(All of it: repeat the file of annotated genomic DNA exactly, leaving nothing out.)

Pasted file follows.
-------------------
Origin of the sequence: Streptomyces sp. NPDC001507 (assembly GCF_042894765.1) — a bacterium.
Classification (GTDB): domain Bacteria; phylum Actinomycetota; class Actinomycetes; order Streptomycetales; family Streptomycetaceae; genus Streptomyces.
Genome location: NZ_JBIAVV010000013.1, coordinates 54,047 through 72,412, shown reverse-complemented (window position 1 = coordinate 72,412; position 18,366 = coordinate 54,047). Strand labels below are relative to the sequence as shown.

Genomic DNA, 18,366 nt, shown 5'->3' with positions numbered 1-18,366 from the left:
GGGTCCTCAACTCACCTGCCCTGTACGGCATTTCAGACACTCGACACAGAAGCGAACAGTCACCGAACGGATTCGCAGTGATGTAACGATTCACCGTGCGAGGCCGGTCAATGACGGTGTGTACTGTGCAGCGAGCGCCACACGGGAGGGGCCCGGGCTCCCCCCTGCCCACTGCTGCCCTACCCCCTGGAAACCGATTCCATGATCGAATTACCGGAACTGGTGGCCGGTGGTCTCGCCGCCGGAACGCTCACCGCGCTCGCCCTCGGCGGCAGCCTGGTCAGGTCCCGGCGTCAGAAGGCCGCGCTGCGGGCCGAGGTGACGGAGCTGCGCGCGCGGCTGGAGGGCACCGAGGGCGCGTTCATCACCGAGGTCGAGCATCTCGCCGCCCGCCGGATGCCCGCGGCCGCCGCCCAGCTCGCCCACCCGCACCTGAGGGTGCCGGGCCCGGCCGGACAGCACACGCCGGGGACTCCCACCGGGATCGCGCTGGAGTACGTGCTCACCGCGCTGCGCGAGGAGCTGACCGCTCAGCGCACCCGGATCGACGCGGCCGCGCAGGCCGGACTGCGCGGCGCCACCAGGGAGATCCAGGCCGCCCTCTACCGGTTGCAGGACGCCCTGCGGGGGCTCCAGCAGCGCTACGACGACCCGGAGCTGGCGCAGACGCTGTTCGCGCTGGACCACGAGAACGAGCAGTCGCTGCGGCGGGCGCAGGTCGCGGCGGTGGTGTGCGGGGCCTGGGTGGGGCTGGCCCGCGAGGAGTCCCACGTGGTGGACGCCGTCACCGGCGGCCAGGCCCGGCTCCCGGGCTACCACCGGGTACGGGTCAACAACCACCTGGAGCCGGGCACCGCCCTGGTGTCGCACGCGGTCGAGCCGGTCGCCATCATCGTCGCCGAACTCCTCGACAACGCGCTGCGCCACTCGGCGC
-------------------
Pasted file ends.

Origin of the sequence: Streptomyces sp. NPDC001507 (assembly GCF_042894765.1) — a bacterium.
Classification (GTDB): domain Bacteria; phylum Actinomycetota; class Actinomycetes; order Streptomycetales; family Streptomycetaceae; genus Streptomyces.
Genome location: NZ_JBIAVV010000013.1, coordinates 54,047 through 72,412, shown reverse-complemented (window position 1 = coordinate 72,412; position 18,366 = coordinate 54,047). Strand labels below are relative to the sequence as shown.

Genomic DNA, 18,366 nt, shown 5'->3' with positions numbered 1-18,366 from the left:
GGGTCCTCAACTCACCTGCCCTGTACGGCATTTCAGACACTCGACACAGAAGCGAACAGTCACCGAACGGATTCGCAGTGATGTAACGATTCACCGTGCGAGGCCGGTCAATGACGGTGTGTACTGTGCAGCGAGCGCCACACGGGAGGGGCCCGGGCTCCCCCCTGCCCACTGCTGCCCTACCCCCTGGAAACCGATTCCATGATCGAATTACCGGAACTGGTGGCCGGTGGTCTCGCCGCCGGAACGCTCACCGCGCTCGCCCTCGGCGGCAGCCTGGTCAGGTCCCGGCGTCAGAAGGCCGCGCTGCGGGCCGAGGTGACGGAGCTGCGCGCGCGGCTGGAGGGCACCGAGGGCGCGTTCATCACCGAGGTCGAGCATCTCGCCGCCCGCCGGATGCCCGCGGCCGCCGCCCAGCTCGCCCACCCGCACCTGAGGGTGCCGGGCCCGGCCGGACAGCACACGCCGGGGACTCCCACCGGGATCGCGCTGGAGTACGTGCTCACCGCGCTGCGCGAGGAGCTGACCGCTCAGCGCACCCGGATCGACGCGGCCGCGCAGGCCGGACTGCGCGGCGCCACCAGGGAGATCCAGGCCGCCCTCTACCGGTTGCAGGACGCCCTGCGGGGGCTCCAGCAGCGCTACGACGACCCGGAGCTGGCGCAGACGCTGTTCGCGCTGGACCACGAGAACGAGCAGTCGCTGCGGCGGGCGCAGGTCGCGGCGGTGGTGTGCGGGGCCTGGGTGGGGCTGGCCCGCGAGGAGTCCCACGTGGTGGACGCCGTCACCGGCGGCCAGGCCCGGCTCCCGGGCTACCACCGGGTACGGGTCAACAACCACCTGGAGCCGGGCACCGCCCTGGTGTCGCACGCGGTCGAGCCGGTCGCCATCATCGTCGCCGAACTCCTCGACAACGCGCTGCGCCACTCGGCGC